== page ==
The answer, yes and no. It depends on the situation. After the arraignment, when you’re awaiting trial, the judge may release you on your own recognizance, or you may have to post bail, a cash deposit left with the court to assure that you show up for trial. The amount of your bail is based on the severity of the crime and the judge’s evaluation of how responsible you are. Make all your court appearances, and you get your money back. If you don’t make all your court appearances, the court keeps the money. It also depends on how busy the jail is and how fast the jail staff wants to move. On some charges, if it’s the weekend, there is a good chance that the inmate will have to wait until Monday or Tuesday to see a judge. There are lots of little things that can speed up or slow down the process of getting out of jail. Most of the time, once your bail is set, you can be released anytime it’s paid.
Bail Bonds: Your Options
When you’re awaiting trial, the options are simple:
- Post the full bail amount to the court.
- Work with a bondsman to post bail.
- Stay in jail until your trial.
If you choose to work with a bail bond company like Big Fish Bail Bonds, you can usually expect fast results. We can often be there within an hour with paperwork in hand to get you on your way.
How Long Do You Have To Wait In Jail Before Being Bailed Out?
You can be arrested for any of several reasons:
- A warrant has been issued for your arrest
- You are a suspect in a criminal case
- A law enforcement officer thinks you’re about to commit a crime.
After your arrest, you are entitled to a speedy trial, which means you’re either set free or formally charged in a reasonable amount of time. “Speedy trial” doesn’t necessarily mean you’ll be out the next day, however. The sixth amendment defines speedy trial as being charged or released within 72 hours after your arrest.
Unlike on television, you are not guaranteed a phone call immediately after being arrested. You are entitled to contact an attorney, but if you are suspected of being under the influence of controlled substances, you probably won’t get that phone call until you’ve been breathalyzed, blood tested, etc.
Laws concerning “the phone call” and their enforcement are somewhat vague, and the fact is that some people don’t get phone calls at all during the 72-hour holding period.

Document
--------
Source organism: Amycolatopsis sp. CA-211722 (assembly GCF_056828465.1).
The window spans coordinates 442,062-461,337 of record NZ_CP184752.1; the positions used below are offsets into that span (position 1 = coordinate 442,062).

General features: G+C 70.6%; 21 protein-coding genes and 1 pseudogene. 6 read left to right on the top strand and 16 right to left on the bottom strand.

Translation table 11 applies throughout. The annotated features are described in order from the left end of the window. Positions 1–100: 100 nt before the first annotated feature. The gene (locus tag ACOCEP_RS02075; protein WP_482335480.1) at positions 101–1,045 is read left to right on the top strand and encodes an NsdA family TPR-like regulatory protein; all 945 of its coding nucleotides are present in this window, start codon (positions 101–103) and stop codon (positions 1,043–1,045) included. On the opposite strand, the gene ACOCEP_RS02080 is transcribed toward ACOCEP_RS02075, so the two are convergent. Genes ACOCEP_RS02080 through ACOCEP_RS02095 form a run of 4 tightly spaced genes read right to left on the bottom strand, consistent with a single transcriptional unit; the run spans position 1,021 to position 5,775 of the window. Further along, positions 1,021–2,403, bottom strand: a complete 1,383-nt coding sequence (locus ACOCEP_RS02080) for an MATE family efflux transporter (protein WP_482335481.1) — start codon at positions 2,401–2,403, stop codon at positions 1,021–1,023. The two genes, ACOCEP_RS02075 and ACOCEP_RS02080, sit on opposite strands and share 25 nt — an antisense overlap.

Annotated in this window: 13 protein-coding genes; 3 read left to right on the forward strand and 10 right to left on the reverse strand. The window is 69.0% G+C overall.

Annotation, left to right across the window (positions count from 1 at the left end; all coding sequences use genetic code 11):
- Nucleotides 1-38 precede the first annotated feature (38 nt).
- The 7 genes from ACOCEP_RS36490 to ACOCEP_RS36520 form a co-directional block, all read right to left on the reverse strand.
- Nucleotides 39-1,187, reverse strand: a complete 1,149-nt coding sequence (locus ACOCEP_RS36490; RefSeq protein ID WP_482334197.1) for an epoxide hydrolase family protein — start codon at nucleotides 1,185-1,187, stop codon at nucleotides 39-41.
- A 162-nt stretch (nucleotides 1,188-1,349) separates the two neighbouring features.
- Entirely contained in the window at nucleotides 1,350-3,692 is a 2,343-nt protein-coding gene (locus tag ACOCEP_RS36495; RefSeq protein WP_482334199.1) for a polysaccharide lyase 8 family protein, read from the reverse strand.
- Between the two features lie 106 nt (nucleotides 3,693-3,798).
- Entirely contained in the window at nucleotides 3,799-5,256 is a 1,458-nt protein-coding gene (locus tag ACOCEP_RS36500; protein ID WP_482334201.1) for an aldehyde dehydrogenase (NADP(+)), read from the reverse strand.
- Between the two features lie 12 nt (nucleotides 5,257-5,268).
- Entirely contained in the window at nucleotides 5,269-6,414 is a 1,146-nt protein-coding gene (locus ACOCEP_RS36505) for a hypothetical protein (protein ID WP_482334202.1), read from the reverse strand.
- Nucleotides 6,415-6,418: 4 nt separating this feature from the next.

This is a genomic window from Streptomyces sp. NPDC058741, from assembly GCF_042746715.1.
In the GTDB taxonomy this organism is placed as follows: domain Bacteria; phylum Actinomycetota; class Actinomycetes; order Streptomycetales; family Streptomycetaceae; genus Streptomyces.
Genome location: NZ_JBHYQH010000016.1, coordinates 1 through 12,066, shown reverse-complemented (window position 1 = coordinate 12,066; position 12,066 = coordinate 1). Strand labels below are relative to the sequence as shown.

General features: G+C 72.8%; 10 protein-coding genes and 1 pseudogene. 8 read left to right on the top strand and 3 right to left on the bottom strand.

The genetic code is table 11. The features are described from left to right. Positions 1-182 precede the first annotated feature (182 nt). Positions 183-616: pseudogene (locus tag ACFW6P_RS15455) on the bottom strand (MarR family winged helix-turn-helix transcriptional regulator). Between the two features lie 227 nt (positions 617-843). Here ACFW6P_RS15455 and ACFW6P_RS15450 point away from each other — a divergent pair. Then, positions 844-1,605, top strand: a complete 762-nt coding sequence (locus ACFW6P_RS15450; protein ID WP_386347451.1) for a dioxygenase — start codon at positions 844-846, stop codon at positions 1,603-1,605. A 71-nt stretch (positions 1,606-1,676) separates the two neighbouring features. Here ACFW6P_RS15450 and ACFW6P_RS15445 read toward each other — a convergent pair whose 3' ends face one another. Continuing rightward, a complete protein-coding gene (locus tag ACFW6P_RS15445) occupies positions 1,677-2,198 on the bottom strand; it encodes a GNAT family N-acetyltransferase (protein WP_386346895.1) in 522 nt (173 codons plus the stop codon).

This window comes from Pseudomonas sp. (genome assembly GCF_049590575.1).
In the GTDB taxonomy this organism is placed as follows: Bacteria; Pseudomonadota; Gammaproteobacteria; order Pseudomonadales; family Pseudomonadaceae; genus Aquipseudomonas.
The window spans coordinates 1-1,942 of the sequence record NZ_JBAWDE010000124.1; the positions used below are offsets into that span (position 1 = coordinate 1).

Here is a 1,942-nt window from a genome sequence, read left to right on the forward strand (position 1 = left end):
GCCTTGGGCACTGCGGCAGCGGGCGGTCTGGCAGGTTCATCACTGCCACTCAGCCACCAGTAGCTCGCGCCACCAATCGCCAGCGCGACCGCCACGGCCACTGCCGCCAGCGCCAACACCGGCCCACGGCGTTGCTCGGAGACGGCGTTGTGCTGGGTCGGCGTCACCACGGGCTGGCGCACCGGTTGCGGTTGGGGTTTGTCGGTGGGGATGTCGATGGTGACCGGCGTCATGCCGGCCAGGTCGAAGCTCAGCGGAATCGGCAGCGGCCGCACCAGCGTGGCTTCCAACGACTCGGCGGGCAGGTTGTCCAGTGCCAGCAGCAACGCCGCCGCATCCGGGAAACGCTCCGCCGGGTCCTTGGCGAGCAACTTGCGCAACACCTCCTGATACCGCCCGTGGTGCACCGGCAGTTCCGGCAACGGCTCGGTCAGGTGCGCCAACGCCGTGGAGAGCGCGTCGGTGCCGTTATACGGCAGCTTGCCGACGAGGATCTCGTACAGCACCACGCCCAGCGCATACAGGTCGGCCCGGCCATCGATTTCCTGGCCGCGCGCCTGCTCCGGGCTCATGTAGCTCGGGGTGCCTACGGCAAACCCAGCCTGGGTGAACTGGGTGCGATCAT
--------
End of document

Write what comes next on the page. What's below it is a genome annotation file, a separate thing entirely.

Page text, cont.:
If you land in jail, the best policy is to be respectful to the officers, and you’ll probably find the whole experience easier to navigate. The reality is that most law enforcement officers allow phone calls as rewards for good behavior. Play nice, and you may get as many phone calls as you want.
Remember that 72 hours is the maximum. In most cases, the wheels of justice move more quickly, and if you have bail money in your pocket, you may be on your way very quickly. Still, the fastest way to get out is to call a bondsman, as they have direct access to the people and resources involved in the bail-out process.
In What Cases Can Bail Be Granted?
Every case is different, but bail is usually an option as long as you don’t represent a “flight risk,” meaning the judge thinks you’ll head for the hills if set free. But there are other factors, as well…
Factors That Determine Bail Out Potential
- How severe the crime is. If you’re looking at some serious time for the charges you face, the judge may label you as a flight risk. But this is rare, and jails are often too full to hold onto more people without significant justification.
- A bad track record of showing up in court. If you’ve missed court dates before, the judge may assume that you’ll miss this one, if set free.
- You’re not from “around here.” If you reside in a distant place that makes it complicated for you to come back and appear for trial, the judge may decide not to allow bond.
Things You Can Do To Ensure Bail Possibility
Common sense goes a long way at every stage of the American criminal system. Here are some suggestions that should be obvious:
- Dress respectably and be well-groomed for your court appearances.
- Show up early for court appearances.
- Don’t miss any court appearances or related appointments.
- Be humble. Speak calmly and use your most professional manner.
- Meet the judge’s eyes, and when you speak, begin with the words, “your honor.”
The criminal court system is designed to protect society, but also to help people accused of crimes to become productive members of society. If you give them a chance, show respect, and do everything that’s asked of you, your journey will be easier. If you enlist the services of a bail bondsman, the same guidelines apply. And the bottom line is that this company has provided you with a valuable service in a time of great need, so it’s important that you honor your end of the contract as you move on to the next chapter in your life.
Have you have been asked the question, “Can you bail someone out of jail anytime?”
If so you’ll know how to answer them. After that, you’ll just need to contact Big Fish Bail Bond’s at 316-262-4100.